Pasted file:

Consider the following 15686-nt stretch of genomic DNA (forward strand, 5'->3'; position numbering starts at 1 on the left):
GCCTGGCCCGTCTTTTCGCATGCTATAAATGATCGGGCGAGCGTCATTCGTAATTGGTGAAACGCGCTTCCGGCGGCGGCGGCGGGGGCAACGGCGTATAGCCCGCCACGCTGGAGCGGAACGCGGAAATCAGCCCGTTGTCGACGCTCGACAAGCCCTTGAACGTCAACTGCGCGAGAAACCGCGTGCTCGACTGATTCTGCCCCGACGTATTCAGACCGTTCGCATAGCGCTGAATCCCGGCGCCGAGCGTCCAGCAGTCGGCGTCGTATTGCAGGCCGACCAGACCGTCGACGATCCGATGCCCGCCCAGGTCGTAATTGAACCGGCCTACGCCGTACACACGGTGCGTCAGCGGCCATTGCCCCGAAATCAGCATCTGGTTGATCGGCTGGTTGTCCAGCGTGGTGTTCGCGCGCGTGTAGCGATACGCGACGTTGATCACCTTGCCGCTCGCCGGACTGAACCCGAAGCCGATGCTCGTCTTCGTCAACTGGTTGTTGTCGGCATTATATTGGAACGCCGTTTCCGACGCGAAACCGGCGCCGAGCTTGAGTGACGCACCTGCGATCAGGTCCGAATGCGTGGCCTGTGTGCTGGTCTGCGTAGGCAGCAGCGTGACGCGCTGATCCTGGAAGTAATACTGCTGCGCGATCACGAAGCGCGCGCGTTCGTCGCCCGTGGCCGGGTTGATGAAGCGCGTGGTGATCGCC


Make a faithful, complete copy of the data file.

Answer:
Consider the following 15686-nt stretch of genomic DNA (forward strand, 5'->3'; position numbering starts at 1 on the left):
GCCTGGCCCGTCTTTTCGCATGCTATAAATGATCGGGCGAGCGTCATTCGTAATTGGTGAAACGCGCTTCCGGCGGCGGCGGCGGGGGCAACGGCGTATAGCCCGCCACGCTGGAGCGGAACGCGGAAATCAGCCCGTTGTCGACGCTCGACAAGCCCTTGAACGTCAACTGCGCGAGAAACCGCGTGCTCGACTGATTCTGCCCCGACGTATTCAGACCGTTCGCATAGCGCTGAATCCCGGCGCCGAGCGTCCAGCAGTCGGCGTCGTATTGCAGGCCGACCAGACCGTCGACGATCCGATGCCCGCCCAGGTCGTAATTGAACCGGCCTACGCCGTACACACGGTGCGTCAGCGGCCATTGCCCCGAAATCAGCATCTGGTTGATCGGCTGGTTGTCCAGCGTGGTGTTCGCGCGCGTGTAGCGATACGCGACGTTGATCACCTTGCCGCTCGCCGGACTGAACCCGAAGCCGATGCTCGTCTTCGTCAACTGGTTGTTGTCGGCATTATATTGGAACGCCGTTTCCGACGCGAAACCGGCGCCGAGCTTGAGTGACGCACCTGCGATCAGGTCCGAATGCGTGGCCTGTGTGCTGGTCTGCGTAGGCAGCAGCGTGACGCGCTGATCCTGGAAGTAATACTGCTGCGCGATCACGAAGCGCGCGCGTTCGTCGCCCGTGGCCGGGTTGATGAAGCGCGTGGTGATCGCC